The SCOTUS Got It Wrong:
The Defense of Marriage Continues
June 27, 2013
Following the excellent and on-point response of NCBC President, Dr. John Haas, regarding the Supreme Court's ruling on DOMA, all of the ethicists at The National Catholic Bioethics Center, in an effort spearheaded by NCBC Director of Public Policy, Dr. Marie Hilliard, have worked together to produce a follow-up response to the legal ruling:
Yesterday, the Supreme Court of the United States (SCOTUS) failed to recognize that the people of the United States, through their elected legislators and popular referenda, have lawmaking authority under our Constitution. As demonstrated in 38 states, the people of the United States understand, as the courts apparently do not, that it is impossible to redefine marriage. From time immemorial, the unique and life-giving relationship of a man and a woman in marriage has been protected by society because of the unique contribution that marriage makes to the common good, and especially to the good of children. Children are the fruit of marriage, who need protection and nurturing for the benefit of current and future society. Claims of “equal protection” have nothing to do with this issue, as there is nothing equal to the marriage between a man and a woman.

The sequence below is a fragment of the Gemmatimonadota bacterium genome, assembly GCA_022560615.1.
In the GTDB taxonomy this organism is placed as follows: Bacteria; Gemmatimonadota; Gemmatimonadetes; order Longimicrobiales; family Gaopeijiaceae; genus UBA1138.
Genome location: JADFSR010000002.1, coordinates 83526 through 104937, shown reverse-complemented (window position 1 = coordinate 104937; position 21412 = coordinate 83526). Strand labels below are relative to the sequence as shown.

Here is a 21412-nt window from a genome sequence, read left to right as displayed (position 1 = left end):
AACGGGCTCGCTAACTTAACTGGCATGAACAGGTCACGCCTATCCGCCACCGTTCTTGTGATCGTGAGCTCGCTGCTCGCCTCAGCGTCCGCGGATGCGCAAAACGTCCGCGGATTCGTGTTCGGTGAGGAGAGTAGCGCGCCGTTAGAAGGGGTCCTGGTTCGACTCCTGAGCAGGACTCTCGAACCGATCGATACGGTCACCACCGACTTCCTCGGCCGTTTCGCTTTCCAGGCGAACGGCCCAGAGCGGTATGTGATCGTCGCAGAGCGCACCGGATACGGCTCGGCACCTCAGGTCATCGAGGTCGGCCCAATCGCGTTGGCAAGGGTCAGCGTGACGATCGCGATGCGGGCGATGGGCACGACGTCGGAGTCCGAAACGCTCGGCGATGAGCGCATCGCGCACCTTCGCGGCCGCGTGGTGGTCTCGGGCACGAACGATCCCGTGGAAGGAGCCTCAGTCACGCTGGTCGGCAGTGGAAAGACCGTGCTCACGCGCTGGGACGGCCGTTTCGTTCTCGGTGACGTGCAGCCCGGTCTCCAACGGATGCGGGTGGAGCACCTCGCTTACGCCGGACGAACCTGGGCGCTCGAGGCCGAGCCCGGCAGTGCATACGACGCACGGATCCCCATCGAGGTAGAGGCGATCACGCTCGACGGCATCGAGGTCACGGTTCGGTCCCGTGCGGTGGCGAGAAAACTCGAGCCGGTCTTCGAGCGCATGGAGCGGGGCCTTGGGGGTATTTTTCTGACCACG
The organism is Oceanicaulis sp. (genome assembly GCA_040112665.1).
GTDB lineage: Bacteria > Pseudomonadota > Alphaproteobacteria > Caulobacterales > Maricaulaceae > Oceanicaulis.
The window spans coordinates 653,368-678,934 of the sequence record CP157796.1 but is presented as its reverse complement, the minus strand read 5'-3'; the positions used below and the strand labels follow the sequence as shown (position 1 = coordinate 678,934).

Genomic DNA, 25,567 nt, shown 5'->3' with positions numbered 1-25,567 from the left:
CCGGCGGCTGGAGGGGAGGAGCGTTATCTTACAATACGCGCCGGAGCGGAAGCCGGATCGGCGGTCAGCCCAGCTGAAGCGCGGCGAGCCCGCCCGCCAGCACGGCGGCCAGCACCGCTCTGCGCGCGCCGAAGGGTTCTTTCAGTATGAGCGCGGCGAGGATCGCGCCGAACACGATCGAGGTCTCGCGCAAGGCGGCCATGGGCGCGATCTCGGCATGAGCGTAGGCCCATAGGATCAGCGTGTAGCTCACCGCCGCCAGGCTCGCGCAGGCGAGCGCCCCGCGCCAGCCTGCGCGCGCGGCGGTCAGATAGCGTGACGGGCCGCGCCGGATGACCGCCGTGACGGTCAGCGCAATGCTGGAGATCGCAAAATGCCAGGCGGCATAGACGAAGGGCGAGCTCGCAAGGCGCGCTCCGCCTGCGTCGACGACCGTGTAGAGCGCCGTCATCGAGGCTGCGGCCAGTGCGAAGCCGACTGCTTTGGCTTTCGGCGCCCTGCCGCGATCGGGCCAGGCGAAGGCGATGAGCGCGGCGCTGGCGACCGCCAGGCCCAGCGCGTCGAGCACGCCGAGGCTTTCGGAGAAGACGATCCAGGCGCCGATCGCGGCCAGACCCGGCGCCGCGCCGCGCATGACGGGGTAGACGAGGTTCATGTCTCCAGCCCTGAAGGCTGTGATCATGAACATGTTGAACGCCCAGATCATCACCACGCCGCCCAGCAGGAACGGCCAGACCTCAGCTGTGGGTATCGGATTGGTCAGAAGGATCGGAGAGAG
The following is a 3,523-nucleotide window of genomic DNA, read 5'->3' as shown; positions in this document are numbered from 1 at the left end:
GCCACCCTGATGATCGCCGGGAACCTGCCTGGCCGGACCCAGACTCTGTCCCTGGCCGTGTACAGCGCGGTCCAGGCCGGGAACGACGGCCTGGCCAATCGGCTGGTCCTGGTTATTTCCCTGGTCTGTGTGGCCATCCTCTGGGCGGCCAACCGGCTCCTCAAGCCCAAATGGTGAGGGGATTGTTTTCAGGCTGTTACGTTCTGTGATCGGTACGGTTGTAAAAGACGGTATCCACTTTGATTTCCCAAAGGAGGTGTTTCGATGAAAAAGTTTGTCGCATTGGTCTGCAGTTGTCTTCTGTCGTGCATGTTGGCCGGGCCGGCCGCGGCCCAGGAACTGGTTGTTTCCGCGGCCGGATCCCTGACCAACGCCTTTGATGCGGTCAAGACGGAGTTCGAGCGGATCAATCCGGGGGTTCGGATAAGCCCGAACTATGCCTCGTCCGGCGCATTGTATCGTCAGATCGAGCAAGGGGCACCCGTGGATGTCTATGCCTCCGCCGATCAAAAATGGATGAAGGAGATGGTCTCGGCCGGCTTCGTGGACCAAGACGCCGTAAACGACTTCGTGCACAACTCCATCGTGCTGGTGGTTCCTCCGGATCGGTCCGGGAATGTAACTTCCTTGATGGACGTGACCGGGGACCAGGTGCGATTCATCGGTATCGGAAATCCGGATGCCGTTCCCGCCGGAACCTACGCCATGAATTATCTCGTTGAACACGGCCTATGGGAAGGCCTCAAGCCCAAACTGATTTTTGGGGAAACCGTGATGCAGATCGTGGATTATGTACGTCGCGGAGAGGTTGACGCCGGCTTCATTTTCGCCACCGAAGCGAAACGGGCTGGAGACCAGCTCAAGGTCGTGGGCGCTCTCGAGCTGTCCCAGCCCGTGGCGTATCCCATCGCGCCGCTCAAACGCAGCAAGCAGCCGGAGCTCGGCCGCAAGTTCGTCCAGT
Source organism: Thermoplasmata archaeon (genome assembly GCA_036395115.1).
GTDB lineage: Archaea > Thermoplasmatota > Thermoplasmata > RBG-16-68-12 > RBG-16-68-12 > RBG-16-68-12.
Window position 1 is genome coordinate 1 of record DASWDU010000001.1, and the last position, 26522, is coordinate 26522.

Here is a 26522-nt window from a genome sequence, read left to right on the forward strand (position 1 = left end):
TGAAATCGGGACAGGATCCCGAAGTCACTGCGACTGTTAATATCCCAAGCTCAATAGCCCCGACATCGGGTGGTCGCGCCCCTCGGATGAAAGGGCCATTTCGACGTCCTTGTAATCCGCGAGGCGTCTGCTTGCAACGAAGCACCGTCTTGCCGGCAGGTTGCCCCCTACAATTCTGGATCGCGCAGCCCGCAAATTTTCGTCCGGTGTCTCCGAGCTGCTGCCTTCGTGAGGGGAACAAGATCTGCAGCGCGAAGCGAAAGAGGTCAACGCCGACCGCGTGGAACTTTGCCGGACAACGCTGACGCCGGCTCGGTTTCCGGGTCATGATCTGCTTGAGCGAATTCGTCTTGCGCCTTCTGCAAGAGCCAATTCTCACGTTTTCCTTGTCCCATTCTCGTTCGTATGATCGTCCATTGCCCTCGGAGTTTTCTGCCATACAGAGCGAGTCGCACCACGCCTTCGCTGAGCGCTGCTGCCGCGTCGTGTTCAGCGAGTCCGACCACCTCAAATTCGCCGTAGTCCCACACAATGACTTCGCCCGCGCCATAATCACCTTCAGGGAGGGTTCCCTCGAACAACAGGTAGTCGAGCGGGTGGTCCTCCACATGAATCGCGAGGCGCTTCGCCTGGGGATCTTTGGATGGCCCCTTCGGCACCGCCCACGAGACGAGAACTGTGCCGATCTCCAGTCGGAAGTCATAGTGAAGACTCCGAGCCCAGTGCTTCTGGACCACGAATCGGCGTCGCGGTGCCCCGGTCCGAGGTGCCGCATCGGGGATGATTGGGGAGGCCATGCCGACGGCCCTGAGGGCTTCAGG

Despite these facts, SCOTUS, in its United States v. Windsor ruling, held that the federal Defense of Marriage Act (DOMA) violates the Equal Protection component of the Due Process Clause of the 5th Amendment of the United States Constitution. The ruling, while correctly speaking to the procedural right of states to establish their own laws, erroneously finds that DOMA impinges on states’ rights to define marriage. The ruling therefore wrongly forbids the Congress from defining marriage at the federal level. This not only represents a contradiction in law, but a misunderstanding of the concept of federalism. If federal policies should not automatically become state policies, neither should state policies automatically become federal policies.
All is not lost, as the SCOTUS ruling stopped short of mandating the recognition of same-sex marriages across state lines: it left intact Section 2 of DOMA allowing each state to continue to recognize or not same-sex marriages contracted in other states. Thus, the discussion and debates will continue, not only at the state level, but also in the United States Congress, which had promulgated DOMA. Yet this is small consolation, given the tenor of the majority opinion, written by Justice Anthony Kennedy. In his opinion, Kennedy held that the view of the millions of his fellow citizens who favor traditional marriage is based on discrimination which demeans and injures homosexuals. This is manifestly false and misleading.